Botswana’s biggest commercial lender, First National Bank, saw its interim profit dip by almost a quarter as Covid-19 continues to cause uncertainty that has made many lenders to hold back in writing new loans to sectors that have been hard hit by the pandemic.
According to the bank’s financials that cover the six months period to December 2020, income from operations fell by 14 percent to P1 billion following a 15 percent reduction in interest income to P713 million, a 4 percent drop in non-interest income to P638.9 million, and a 16 percent increase in loan impairments to P199 million dragged the bank’s performance.
Though operating expenses reduced by 8 percent to P298.3 million and employee benefits were down by 3 percent to P292.8 million, FNBB’s profit before tax tumbled by 23 percent to P419 million.
“Profit before tax and profit after tax both declined by 23% due to pressure on top line revenue and increased credit provisioning to adequately provide for the effects of COVID-19. The December 2019 results were within the expected parameters given the prevailing operating environment,” the bank said in a commentary accompanying the release of the results.
“The overwhelming impact on the December 2020 results was the difficult trading environment created by COVID-19, which the banking industry as a whole continues to navigate responsibly. The pandemic has presented itself as a real and severe economic test, and FNBB has shown that its income streams are resilient while a key focus has been on strengthening the balance sheet.”
The country’s top lender disclosed that loan defaults for the year increased by 16 percent year-on-year with an impairment charge of P199 million, due largely to pressures felt in the tourism and transport industries, which for most of 2020 were shuttered due to travel restrictions. FNBB says the Covid-19 pandemic has made them overly cautious when it comes to lending as they anticipate downward pressure on customer risk profiles and realisable collateral values in the overall context of the pandemic.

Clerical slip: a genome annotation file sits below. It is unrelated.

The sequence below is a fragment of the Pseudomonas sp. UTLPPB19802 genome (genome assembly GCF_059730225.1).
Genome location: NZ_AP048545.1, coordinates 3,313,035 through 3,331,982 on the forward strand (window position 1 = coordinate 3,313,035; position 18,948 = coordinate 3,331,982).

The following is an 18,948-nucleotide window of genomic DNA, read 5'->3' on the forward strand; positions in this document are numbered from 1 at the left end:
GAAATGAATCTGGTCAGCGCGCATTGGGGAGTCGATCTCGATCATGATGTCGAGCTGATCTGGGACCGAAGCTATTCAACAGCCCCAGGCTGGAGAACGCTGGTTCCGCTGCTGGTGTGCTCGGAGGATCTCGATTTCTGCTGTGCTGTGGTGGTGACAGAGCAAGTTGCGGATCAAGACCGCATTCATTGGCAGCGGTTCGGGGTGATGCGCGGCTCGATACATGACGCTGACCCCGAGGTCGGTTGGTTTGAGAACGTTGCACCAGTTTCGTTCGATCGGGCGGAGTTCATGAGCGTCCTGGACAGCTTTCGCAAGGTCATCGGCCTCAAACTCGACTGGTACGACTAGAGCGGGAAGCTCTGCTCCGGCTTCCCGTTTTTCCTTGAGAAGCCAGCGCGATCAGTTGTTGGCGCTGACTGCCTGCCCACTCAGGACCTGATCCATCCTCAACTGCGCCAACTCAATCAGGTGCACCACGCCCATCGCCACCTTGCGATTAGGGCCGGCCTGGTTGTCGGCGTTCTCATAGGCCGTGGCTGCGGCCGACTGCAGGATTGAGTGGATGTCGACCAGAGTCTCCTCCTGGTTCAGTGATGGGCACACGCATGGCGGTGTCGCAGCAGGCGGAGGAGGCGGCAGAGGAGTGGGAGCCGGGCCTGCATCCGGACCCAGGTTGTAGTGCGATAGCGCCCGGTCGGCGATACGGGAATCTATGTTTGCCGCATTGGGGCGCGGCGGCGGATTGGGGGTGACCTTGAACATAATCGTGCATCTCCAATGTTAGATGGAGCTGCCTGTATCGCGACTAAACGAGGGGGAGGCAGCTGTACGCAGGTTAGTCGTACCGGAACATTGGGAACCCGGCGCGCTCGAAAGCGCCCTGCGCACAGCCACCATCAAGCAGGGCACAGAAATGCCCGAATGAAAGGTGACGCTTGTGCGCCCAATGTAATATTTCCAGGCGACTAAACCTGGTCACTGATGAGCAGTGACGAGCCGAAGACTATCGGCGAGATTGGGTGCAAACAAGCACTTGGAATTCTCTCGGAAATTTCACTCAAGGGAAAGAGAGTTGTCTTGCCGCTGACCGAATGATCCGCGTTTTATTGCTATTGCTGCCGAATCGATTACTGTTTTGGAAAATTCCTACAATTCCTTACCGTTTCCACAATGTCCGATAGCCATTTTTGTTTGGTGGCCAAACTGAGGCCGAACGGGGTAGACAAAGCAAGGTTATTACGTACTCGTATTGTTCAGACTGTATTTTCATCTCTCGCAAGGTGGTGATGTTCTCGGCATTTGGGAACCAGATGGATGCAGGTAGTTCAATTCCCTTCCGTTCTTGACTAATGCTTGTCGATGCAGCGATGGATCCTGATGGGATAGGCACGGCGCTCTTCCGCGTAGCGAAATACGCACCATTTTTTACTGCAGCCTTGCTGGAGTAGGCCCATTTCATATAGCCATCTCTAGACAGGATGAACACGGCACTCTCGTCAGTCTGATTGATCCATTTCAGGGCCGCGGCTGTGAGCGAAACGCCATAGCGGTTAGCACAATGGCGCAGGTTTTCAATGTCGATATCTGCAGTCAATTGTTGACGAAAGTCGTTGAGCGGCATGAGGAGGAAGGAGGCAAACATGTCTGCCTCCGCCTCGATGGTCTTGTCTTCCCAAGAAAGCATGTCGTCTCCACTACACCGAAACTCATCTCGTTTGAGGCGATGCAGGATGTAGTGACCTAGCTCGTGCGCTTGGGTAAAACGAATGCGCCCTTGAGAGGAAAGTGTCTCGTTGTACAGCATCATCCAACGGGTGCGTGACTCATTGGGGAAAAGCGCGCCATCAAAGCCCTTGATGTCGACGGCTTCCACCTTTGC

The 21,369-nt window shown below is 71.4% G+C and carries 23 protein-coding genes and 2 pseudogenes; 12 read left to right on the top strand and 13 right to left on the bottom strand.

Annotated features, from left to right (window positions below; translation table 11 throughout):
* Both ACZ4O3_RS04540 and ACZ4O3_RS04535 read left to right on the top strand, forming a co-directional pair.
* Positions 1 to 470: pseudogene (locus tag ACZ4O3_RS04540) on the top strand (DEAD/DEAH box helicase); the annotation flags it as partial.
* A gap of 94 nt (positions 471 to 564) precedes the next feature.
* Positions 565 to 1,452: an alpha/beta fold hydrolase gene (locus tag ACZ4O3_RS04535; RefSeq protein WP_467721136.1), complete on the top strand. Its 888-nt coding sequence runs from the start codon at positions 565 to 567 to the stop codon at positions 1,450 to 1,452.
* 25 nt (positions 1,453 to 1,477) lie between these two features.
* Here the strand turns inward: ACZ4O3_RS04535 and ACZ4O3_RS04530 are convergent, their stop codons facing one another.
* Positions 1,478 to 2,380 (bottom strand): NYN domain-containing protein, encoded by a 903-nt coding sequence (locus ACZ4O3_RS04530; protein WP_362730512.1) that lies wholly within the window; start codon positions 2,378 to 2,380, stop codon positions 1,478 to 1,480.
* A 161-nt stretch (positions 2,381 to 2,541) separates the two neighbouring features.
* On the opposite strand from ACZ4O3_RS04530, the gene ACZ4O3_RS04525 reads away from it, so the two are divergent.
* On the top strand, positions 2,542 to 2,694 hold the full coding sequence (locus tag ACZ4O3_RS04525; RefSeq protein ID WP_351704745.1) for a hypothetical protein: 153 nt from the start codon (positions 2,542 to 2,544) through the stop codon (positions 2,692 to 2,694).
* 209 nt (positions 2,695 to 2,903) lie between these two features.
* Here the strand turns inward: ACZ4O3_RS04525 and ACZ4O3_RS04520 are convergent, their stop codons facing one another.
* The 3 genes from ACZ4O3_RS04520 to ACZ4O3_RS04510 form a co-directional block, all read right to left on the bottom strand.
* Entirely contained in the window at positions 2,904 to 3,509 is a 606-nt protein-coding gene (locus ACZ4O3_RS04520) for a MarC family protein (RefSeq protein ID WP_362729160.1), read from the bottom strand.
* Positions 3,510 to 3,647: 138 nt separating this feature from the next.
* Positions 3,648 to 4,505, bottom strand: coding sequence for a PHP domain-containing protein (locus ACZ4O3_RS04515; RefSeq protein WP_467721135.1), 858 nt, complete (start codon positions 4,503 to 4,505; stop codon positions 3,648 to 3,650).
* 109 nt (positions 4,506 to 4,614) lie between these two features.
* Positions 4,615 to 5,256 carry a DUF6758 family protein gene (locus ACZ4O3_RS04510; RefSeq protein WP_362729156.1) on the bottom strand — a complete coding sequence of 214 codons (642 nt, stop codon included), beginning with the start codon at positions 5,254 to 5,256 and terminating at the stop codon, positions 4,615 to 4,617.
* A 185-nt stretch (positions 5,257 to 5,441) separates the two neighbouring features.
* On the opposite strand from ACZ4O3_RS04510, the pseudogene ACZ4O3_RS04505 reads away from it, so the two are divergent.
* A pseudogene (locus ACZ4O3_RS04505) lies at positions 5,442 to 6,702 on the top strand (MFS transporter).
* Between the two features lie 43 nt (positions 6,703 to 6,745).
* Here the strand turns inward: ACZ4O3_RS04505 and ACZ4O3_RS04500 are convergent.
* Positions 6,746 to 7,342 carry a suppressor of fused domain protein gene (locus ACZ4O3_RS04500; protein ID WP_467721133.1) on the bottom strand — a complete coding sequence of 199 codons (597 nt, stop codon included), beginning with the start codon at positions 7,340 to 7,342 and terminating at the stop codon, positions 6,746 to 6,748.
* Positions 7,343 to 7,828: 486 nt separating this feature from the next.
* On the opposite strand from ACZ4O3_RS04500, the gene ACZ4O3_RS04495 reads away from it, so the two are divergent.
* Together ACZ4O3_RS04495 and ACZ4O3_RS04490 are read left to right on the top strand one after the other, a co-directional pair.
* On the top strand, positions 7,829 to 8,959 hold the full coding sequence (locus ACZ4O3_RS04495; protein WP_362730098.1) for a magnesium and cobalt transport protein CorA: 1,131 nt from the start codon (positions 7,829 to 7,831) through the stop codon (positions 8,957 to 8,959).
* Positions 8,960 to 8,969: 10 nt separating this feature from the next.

“Given the current uncertainty surrounding the rollout and impact of the COVID-19 vaccine and the second wave of infection being seen across the world, we expect that 2021 will continue in a state of overall uncertainty,” the bank warned.
“We anticipate that pressures on discretionary household income will be sustained and that businesses will defer capital expenditure to conserve cash reserves pending stronger signs of imminent recovery. Furthermore, with credit default pressure rates mounting despite low interest rates, the operating environment for financial services is likely to remain challenging.”
The advent of Covid-19 outbreak last year has slowed down the lender’s strong momentum that began three years ago. Business boomed for FNBB in 2019, bringing in the record setting P945.3 million in profit before tax for the year ended June 2019, up from P838 million in 2018.
Meanwhile, ministry of Finance and Economic Development permanent secretary Dr. Wilfred Mandlebe, has praised the local banking sector’s resilience on the face of the Covid-19 disruptions.
“Despite the problems of the COVID-19 pandemic, the Botswana financial sector has performed well and demonstrated considerable resilience. The banking sector withstood the COVID-19 shock without experiencing any significant increase in arrears or bad debts, although profits were reduced as provisions were made for potential loan losses,” said Mandlebe on Monday at Botswana Stock Exchange’s first opening bell ceremony of 2021.